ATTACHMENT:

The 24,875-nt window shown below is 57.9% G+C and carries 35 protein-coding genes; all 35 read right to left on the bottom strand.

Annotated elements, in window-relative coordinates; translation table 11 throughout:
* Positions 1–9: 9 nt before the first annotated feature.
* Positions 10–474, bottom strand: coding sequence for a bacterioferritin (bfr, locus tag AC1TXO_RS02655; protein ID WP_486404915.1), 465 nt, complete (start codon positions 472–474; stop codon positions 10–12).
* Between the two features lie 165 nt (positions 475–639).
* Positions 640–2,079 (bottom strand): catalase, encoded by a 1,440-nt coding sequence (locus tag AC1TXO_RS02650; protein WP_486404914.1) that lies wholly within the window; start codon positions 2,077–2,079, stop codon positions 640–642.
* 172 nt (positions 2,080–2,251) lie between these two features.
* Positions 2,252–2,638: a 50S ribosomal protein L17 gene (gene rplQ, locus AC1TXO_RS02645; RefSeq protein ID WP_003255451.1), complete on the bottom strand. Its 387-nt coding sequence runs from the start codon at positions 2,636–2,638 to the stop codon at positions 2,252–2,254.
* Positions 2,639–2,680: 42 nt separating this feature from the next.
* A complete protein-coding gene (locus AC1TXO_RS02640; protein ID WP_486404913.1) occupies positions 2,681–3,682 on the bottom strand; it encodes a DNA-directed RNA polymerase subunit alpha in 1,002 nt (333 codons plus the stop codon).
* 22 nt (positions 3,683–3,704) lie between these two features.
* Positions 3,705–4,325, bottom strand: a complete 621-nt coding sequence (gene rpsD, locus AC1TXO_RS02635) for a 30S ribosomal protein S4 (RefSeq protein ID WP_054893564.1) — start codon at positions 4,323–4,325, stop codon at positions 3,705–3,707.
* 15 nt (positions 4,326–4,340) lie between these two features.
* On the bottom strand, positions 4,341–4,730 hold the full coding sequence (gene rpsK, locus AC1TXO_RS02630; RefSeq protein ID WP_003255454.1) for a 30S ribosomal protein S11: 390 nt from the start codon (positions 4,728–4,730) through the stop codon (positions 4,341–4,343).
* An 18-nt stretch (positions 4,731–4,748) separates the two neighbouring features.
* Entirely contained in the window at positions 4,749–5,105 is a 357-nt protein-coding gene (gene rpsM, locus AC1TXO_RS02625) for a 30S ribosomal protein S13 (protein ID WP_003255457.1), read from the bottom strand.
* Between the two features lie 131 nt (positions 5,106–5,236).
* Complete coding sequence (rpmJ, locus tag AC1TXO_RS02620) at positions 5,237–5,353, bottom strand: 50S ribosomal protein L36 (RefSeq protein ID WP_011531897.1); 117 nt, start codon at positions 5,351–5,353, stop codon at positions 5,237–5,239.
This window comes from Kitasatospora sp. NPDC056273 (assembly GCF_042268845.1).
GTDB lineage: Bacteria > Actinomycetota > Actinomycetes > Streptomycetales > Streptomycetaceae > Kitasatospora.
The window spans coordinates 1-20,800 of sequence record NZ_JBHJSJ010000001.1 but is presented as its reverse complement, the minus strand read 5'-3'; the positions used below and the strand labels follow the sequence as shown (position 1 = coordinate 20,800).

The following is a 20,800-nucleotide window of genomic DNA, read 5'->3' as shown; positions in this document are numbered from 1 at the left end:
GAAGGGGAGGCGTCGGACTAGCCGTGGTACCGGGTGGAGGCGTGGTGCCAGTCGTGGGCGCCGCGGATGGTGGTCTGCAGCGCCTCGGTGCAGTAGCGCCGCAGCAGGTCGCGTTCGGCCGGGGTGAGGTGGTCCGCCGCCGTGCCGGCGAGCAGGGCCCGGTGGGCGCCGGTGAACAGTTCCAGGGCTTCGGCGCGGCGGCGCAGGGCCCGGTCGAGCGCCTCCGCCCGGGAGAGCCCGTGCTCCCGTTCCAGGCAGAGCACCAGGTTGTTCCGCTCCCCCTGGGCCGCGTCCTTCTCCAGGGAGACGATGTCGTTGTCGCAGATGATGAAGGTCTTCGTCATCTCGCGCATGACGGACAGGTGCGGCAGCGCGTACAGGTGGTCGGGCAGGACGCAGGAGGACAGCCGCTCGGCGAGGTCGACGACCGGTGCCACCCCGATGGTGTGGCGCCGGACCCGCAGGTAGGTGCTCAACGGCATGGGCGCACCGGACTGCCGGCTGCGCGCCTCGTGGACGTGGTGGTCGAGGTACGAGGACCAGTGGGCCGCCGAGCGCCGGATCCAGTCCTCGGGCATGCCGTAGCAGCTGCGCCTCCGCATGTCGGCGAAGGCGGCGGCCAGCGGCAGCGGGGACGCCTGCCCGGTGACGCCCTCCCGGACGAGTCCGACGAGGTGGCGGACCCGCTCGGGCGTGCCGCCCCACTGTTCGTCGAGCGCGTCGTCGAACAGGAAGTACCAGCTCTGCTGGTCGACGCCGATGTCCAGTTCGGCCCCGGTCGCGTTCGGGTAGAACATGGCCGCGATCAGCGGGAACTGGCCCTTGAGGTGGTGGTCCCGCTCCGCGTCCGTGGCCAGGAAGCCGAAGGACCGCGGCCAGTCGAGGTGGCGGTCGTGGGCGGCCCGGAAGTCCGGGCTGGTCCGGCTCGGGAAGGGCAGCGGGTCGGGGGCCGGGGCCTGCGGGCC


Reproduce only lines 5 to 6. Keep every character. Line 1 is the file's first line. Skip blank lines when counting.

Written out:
* Between the two features lie 165 nt (positions 475–639).
* Positions 640–2,079 (bottom strand): catalase, encoded by a 1,440-nt coding sequence (locus tag AC1TXO_RS02650; protein WP_486404914.1) that lies wholly within the window; start codon positions 2,077–2,079, stop codon positions 640–642.